2Extended Introductory Examples

Remember the doubled-word problem from the first chapter? I said that a full solution could be written in just a few lines in a language like Perl. Such a solution might look like:

$/ = ".\n";while (<>) {  next if !s/\b([a-z]+)((?:\s|<[^>]+>)+)(\1\b)/\e[7m$1\e[m$2\e[7m$3\e[m/ig;  s/^(?:[^\e]*\n)+//mg;   # Remove any unmarked lines.  s/^/$ARGV: /mg;         # Ensure lines begin with filename.  print;}

Yup, that’s the whole program.

Even if you’re familiar with Perl, I don’t expect you to understand it (yet!). Rather, I wanted to show an example beyond what egrep can allow, and to whet your appetite for the real power of regular expressions.

Most of this program’s work revolves around its three regular expressions:

  • \b([a-z]+)((?:\s|<[^>]+>)+)(\1\b)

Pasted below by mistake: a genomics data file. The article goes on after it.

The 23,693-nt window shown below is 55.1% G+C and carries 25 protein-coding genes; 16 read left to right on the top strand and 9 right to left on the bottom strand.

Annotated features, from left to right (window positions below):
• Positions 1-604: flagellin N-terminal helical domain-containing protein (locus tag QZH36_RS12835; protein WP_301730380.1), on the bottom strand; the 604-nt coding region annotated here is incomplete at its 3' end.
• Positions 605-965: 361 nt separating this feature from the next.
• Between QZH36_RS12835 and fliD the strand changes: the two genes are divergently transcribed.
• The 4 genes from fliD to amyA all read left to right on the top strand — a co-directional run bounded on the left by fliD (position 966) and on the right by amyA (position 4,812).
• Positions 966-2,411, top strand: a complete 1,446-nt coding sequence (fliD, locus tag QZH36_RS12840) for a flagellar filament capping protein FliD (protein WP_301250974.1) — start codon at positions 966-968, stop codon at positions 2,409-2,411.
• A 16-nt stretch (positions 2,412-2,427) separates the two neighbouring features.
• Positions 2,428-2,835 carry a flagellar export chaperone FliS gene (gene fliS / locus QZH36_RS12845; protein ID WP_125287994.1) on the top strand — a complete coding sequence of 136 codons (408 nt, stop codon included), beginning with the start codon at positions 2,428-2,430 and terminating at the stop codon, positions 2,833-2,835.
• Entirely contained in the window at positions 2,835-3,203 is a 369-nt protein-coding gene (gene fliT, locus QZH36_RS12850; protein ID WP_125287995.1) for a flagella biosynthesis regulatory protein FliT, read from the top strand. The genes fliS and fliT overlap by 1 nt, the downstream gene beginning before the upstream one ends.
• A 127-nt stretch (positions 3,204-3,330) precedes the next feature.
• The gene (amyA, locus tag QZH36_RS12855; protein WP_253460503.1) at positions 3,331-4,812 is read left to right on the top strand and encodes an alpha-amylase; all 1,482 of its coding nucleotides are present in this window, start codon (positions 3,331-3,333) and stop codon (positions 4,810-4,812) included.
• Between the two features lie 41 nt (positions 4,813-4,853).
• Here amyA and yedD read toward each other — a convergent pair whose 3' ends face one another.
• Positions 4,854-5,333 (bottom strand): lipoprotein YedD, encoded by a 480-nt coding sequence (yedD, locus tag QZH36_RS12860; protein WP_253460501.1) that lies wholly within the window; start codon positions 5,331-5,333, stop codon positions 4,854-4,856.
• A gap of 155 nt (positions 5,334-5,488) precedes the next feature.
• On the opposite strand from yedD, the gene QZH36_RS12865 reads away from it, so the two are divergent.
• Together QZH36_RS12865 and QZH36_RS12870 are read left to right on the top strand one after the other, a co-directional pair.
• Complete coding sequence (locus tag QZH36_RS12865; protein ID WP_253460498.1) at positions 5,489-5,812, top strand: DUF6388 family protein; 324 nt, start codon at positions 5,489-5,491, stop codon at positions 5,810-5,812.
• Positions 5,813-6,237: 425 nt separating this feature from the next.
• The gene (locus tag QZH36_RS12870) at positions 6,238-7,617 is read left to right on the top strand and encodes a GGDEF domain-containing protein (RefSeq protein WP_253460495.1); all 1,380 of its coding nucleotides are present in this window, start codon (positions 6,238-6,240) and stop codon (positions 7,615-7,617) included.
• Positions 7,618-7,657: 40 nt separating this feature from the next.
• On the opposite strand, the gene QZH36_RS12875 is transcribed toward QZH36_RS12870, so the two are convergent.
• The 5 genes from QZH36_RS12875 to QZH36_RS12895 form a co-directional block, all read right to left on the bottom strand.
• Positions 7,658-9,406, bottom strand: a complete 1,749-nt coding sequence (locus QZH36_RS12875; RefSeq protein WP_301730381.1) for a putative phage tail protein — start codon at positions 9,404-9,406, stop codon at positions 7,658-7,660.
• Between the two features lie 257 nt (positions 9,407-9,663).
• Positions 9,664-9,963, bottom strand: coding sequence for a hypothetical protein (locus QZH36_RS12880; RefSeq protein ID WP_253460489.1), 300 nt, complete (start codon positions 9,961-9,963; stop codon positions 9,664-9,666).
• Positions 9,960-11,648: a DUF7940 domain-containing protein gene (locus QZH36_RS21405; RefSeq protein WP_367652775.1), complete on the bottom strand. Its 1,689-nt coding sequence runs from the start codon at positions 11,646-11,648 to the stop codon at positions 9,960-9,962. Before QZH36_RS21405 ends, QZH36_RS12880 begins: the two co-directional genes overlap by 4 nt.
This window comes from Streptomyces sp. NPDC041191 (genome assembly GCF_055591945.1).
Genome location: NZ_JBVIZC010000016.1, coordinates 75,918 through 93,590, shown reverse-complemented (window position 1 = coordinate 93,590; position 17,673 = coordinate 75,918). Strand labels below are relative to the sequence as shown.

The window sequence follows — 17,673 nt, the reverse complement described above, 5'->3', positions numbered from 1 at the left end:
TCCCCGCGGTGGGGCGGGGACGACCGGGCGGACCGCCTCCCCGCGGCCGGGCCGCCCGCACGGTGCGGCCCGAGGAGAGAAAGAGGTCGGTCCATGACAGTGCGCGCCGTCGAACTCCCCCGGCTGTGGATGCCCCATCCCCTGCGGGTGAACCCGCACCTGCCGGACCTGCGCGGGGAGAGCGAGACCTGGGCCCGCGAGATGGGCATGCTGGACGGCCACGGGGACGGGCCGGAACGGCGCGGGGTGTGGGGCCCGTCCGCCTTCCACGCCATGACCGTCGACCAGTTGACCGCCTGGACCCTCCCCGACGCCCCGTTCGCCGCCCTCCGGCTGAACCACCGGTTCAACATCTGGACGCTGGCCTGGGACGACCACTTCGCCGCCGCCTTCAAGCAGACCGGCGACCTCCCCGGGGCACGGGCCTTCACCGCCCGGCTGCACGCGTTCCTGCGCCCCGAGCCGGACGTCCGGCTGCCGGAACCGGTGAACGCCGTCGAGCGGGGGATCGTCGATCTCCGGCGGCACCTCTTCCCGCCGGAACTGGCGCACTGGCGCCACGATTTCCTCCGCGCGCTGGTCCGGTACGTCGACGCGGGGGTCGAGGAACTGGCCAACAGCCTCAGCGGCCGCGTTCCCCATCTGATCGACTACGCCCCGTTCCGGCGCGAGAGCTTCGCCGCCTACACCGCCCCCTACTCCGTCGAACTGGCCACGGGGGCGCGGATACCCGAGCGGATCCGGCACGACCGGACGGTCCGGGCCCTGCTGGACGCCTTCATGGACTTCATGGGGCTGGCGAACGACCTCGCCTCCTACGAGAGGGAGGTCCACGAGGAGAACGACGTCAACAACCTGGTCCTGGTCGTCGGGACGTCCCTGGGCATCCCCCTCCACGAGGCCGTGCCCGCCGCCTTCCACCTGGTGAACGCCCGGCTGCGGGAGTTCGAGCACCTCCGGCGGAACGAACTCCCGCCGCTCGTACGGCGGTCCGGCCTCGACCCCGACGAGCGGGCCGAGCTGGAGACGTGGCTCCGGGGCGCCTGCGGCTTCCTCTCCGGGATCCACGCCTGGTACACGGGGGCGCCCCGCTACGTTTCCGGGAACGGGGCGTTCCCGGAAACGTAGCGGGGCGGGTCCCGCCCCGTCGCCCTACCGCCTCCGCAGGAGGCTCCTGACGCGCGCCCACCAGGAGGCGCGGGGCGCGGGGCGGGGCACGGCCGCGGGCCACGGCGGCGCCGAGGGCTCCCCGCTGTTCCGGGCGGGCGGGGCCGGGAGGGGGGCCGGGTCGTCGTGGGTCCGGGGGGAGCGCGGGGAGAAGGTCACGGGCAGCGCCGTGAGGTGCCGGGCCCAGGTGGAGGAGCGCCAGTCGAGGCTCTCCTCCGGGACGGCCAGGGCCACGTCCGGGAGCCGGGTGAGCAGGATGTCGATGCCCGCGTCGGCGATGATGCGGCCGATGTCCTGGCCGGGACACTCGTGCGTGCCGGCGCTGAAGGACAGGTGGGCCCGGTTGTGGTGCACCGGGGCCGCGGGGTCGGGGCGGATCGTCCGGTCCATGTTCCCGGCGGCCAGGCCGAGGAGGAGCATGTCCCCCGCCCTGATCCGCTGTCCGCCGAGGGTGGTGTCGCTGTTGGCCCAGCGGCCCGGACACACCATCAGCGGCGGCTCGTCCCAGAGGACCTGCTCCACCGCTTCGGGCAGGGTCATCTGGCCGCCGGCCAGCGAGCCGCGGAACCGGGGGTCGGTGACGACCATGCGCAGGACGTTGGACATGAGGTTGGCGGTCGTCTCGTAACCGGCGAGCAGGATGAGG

• ^(?:[^\e]*\n)+
  • ^

Though this is a Perl example, these three regular expressions can be used verbatim (or with only a few changes) in many other languages, including PHP, Python, Java, VB.NET, Tcl, and more.

Now, looking at these, that last ^ is certainly recognizable, but the other expressions have items unfamiliar to our egrep-only experience. This is because Perl’s regex flavor is not the same as egrep’s. Some of the notations are different, and Perl (as well as most modern tools) tends to provide a much richer set of metacharacters than egrep. We’ll see many examples throughout this chapter.

About the Examples

This chapter takes a few sample problems — validating user input; working with email ...

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